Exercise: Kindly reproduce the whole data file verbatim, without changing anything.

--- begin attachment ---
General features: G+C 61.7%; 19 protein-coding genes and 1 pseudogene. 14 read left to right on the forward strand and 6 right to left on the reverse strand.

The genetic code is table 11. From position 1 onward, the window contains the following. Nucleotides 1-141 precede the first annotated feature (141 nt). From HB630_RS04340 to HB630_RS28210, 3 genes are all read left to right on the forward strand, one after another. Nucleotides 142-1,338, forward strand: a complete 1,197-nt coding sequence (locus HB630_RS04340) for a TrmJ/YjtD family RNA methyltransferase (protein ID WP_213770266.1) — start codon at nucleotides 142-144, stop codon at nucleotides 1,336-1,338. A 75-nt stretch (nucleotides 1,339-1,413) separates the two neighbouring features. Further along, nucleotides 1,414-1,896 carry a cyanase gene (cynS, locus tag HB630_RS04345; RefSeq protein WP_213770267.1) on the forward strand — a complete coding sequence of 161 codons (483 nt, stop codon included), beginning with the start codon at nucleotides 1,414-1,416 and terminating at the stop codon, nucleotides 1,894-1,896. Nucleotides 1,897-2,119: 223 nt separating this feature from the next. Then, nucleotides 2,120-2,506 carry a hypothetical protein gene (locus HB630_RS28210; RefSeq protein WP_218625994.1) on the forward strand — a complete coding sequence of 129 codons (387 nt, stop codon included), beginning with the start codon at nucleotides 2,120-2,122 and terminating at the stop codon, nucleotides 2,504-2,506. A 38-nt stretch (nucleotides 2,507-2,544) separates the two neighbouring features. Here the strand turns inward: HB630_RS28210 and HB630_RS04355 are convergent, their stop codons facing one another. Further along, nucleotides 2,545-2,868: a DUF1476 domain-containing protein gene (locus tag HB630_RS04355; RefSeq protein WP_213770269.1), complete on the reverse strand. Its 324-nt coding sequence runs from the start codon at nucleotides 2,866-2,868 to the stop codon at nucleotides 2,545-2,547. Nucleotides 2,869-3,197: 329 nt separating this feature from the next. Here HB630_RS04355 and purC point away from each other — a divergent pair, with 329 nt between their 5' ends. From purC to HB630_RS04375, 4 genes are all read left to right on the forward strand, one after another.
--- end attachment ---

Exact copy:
General features: G+C 61.7%; 19 protein-coding genes and 1 pseudogene. 14 read left to right on the forward strand and 6 right to left on the reverse strand.

The genetic code is table 11. From position 1 onward, the window contains the following. Nucleotides 1-141 precede the first annotated feature (141 nt). From HB630_RS04340 to HB630_RS28210, 3 genes are all read left to right on the forward strand, one after another. Nucleotides 142-1,338, forward strand: a complete 1,197-nt coding sequence (locus HB630_RS04340) for a TrmJ/YjtD family RNA methyltransferase (protein ID WP_213770266.1) — start codon at nucleotides 142-144, stop codon at nucleotides 1,336-1,338. A 75-nt stretch (nucleotides 1,339-1,413) separates the two neighbouring features. Further along, nucleotides 1,414-1,896 carry a cyanase gene (cynS, locus tag HB630_RS04345; RefSeq protein WP_213770267.1) on the forward strand — a complete coding sequence of 161 codons (483 nt, stop codon included), beginning with the start codon at nucleotides 1,414-1,416 and terminating at the stop codon, nucleotides 1,894-1,896. Nucleotides 1,897-2,119: 223 nt separating this feature from the next. Then, nucleotides 2,120-2,506 carry a hypothetical protein gene (locus HB630_RS28210; RefSeq protein WP_218625994.1) on the forward strand — a complete coding sequence of 129 codons (387 nt, stop codon included), beginning with the start codon at nucleotides 2,120-2,122 and terminating at the stop codon, nucleotides 2,504-2,506. A 38-nt stretch (nucleotides 2,507-2,544) separates the two neighbouring features. Here the strand turns inward: HB630_RS28210 and HB630_RS04355 are convergent, their stop codons facing one another. Further along, nucleotides 2,545-2,868: a DUF1476 domain-containing protein gene (locus tag HB630_RS04355; RefSeq protein WP_213770269.1), complete on the reverse strand. Its 324-nt coding sequence runs from the start codon at nucleotides 2,866-2,868 to the stop codon at nucleotides 2,545-2,547. Nucleotides 2,869-3,197: 329 nt separating this feature from the next. Here HB630_RS04355 and purC point away from each other — a divergent pair, with 329 nt between their 5' ends. From purC to HB630_RS04375, 4 genes are all read left to right on the forward strand, one after another.